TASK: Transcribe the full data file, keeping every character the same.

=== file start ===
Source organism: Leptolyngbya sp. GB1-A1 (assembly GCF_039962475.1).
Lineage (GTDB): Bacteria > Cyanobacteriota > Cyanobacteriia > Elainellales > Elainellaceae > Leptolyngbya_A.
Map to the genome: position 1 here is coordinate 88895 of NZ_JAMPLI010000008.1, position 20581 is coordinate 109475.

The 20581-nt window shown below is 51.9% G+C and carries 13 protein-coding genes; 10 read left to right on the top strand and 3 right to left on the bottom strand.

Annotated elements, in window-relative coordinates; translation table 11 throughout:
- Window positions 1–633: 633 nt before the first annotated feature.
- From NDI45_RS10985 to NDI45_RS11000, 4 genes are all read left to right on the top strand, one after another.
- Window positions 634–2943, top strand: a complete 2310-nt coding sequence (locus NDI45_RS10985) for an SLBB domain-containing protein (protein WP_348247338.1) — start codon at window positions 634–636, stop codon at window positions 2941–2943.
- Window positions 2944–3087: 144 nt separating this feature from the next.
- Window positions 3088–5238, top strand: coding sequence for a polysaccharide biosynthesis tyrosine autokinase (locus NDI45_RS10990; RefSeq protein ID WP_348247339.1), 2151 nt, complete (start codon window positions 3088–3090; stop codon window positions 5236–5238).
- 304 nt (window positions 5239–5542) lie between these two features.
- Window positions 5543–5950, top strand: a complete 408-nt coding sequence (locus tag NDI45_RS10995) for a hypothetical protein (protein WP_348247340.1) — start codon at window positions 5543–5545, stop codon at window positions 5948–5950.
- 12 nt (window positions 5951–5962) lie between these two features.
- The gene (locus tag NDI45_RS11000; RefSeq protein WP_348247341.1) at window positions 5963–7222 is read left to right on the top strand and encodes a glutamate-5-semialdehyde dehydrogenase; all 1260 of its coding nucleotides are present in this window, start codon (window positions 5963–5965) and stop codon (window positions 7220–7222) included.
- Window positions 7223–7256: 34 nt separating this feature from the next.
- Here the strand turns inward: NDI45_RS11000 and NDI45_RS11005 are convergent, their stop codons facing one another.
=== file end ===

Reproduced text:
Source organism: Leptolyngbya sp. GB1-A1 (assembly GCF_039962475.1).
Lineage (GTDB): Bacteria > Cyanobacteriota > Cyanobacteriia > Elainellales > Elainellaceae > Leptolyngbya_A.
Map to the genome: position 1 here is coordinate 88895 of NZ_JAMPLI010000008.1, position 20581 is coordinate 109475.

The 20581-nt window shown below is 51.9% G+C and carries 13 protein-coding genes; 10 read left to right on the top strand and 3 right to left on the bottom strand.

Annotated elements, in window-relative coordinates; translation table 11 throughout:
- Window positions 1–633: 633 nt before the first annotated feature.
- From NDI45_RS10985 to NDI45_RS11000, 4 genes are all read left to right on the top strand, one after another.
- Window positions 634–2943, top strand: a complete 2310-nt coding sequence (locus NDI45_RS10985) for an SLBB domain-containing protein (protein WP_348247338.1) — start codon at window positions 634–636, stop codon at window positions 2941–2943.
- Window positions 2944–3087: 144 nt separating this feature from the next.
- Window positions 3088–5238, top strand: coding sequence for a polysaccharide biosynthesis tyrosine autokinase (locus NDI45_RS10990; RefSeq protein ID WP_348247339.1), 2151 nt, complete (start codon window positions 3088–3090; stop codon window positions 5236–5238).
- 304 nt (window positions 5239–5542) lie between these two features.
- Window positions 5543–5950, top strand: a complete 408-nt coding sequence (locus tag NDI45_RS10995) for a hypothetical protein (protein WP_348247340.1) — start codon at window positions 5543–5545, stop codon at window positions 5948–5950.
- 12 nt (window positions 5951–5962) lie between these two features.
- The gene (locus tag NDI45_RS11000; RefSeq protein WP_348247341.1) at window positions 5963–7222 is read left to right on the top strand and encodes a glutamate-5-semialdehyde dehydrogenase; all 1260 of its coding nucleotides are present in this window, start codon (window positions 5963–5965) and stop codon (window positions 7220–7222) included.
- Window positions 7223–7256: 34 nt separating this feature from the next.
- Here the strand turns inward: NDI45_RS11000 and NDI45_RS11005 are convergent, their stop codons facing one another.